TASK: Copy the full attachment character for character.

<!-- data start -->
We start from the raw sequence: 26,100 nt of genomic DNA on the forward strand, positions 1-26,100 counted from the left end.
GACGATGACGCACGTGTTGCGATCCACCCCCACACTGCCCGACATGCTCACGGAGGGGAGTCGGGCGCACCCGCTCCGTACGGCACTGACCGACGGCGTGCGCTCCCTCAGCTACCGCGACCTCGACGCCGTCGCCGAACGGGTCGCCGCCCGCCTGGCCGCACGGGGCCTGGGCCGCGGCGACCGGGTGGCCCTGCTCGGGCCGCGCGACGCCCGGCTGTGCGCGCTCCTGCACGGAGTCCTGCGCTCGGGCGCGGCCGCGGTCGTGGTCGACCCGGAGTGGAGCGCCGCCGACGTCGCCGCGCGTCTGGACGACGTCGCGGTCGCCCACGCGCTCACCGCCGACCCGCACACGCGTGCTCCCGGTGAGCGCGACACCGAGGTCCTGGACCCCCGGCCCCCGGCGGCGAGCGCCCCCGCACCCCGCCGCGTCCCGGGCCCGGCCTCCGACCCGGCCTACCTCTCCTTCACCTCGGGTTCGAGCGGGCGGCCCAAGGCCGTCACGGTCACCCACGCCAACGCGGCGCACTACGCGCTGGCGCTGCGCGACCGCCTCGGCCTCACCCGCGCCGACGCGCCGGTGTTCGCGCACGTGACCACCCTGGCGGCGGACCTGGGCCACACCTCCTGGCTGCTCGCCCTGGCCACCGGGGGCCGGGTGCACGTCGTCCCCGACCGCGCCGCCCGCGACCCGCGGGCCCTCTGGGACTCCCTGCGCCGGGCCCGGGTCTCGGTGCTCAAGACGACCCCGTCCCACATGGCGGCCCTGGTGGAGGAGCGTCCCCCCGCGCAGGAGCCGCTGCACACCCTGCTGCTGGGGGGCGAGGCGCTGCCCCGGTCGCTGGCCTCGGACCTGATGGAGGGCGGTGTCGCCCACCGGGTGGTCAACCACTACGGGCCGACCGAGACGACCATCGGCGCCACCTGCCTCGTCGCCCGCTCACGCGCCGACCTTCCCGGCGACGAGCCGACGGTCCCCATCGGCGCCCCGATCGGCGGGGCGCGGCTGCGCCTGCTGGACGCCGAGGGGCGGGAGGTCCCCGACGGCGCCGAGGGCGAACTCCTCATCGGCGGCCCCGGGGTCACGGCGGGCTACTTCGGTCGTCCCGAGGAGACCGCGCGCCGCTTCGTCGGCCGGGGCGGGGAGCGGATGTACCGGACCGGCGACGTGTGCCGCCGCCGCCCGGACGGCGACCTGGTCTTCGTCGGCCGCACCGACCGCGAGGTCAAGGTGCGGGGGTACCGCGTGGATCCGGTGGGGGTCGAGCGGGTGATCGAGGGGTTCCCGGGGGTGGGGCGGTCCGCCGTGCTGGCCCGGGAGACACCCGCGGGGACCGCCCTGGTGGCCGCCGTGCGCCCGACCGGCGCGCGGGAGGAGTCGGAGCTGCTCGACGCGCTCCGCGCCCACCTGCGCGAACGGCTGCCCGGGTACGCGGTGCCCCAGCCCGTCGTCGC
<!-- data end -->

We start from the raw sequence: 26,100 nt of genomic DNA on the forward strand, positions 1-26,100 counted from the left end.
GACGATGACGCACGTGTTGCGATCCACCCCCACACTGCCCGACATGCTCACGGAGGGGAGTCGGGCGCACCCGCTCCGTACGGCACTGACCGACGGCGTGCGCTCCCTCAGCTACCGCGACCTCGACGCCGTCGCCGAACGGGTCGCCGCCCGCCTGGCCGCACGGGGCCTGGGCCGCGGCGACCGGGTGGCCCTGCTCGGGCCGCGCGACGCCCGGCTGTGCGCGCTCCTGCACGGAGTCCTGCGCTCGGGCGCGGCCGCGGTCGTGGTCGACCCGGAGTGGAGCGCCGCCGACGTCGCCGCGCGTCTGGACGACGTCGCGGTCGCCCACGCGCTCACCGCCGACCCGCACACGCGTGCTCCCGGTGAGCGCGACACCGAGGTCCTGGACCCCCGGCCCCCGGCGGCGAGCGCCCCCGCACCCCGCCGCGTCCCGGGCCCGGCCTCCGACCCGGCCTACCTCTCCTTCACCTCGGGTTCGAGCGGGCGGCCCAAGGCCGTCACGGTCACCCACGCCAACGCGGCGCACTACGCGCTGGCGCTGCGCGACCGCCTCGGCCTCACCCGCGCCGACGCGCCGGTGTTCGCGCACGTGACCACCCTGGCGGCGGACCTGGGCCACACCTCCTGGCTGCTCGCCCTGGCCACCGGGGGCCGGGTGCACGTCGTCCCCGACCGCGCCGCCCGCGACCCGCGGGCCCTCTGGGACTCCCTGCGCCGGGCCCGGGTCTCGGTGCTCAAGACGACCCCGTCCCACATGGCGGCCCTGGTGGAGGAGCGTCCCCCCGCGCAGGAGCCGCTGCACACCCTGCTGCTGGGGGGCGAGGCGCTGCCCCGGTCGCTGGCCTCGGACCTGATGGAGGGCGGTGTCGCCCACCGGGTGGTCAACCACTACGGGCCGACCGAGACGACCATCGGCGCCACCTGCCTCGTCGCCCGCTCACGCGCCGACCTTCCCGGCGACGAGCCGACGGTCCCCATCGGCGCCCCGATCGGCGGGGCGCGGCTGCGCCTGCTGGACGCCGAGGGGCGGGAGGTCCCCGACGGCGCCGAGGGCGAACTCCTCATCGGCGGCCCCGGGGTCACGGCGGGCTACTTCGGTCGTCCCGAGGAGACCGCGCGCCGCTTCGTCGGCCGGGGCGGGGAGCGGATGTACCGGACCGGCGACGTGTGCCGCCGCCGCCCGGACGGCGACCTGGTCTTCGTCGGCCGCACCGACCGCGAGGTCAAGGTGCGGGGGTACCGCGTGGATCCGGTGGGGGTCGAGCGGGTGATCGAGGGGTTCCCGGGGGTGGGGCGGTCCGCCGTGCTGGCCCGGGAGACACCCGCGGGGACCGCCCTGGTGGCCGCCGTGCGCCCGACCGGCGCGCGGGAGGAGTCGGAGCTGCTCGACGCGCTCCGCGCCCACCTGCGCGAACGGCTGCCCGGGTACGCGGTGCCCCAGCCCGTCGTCGC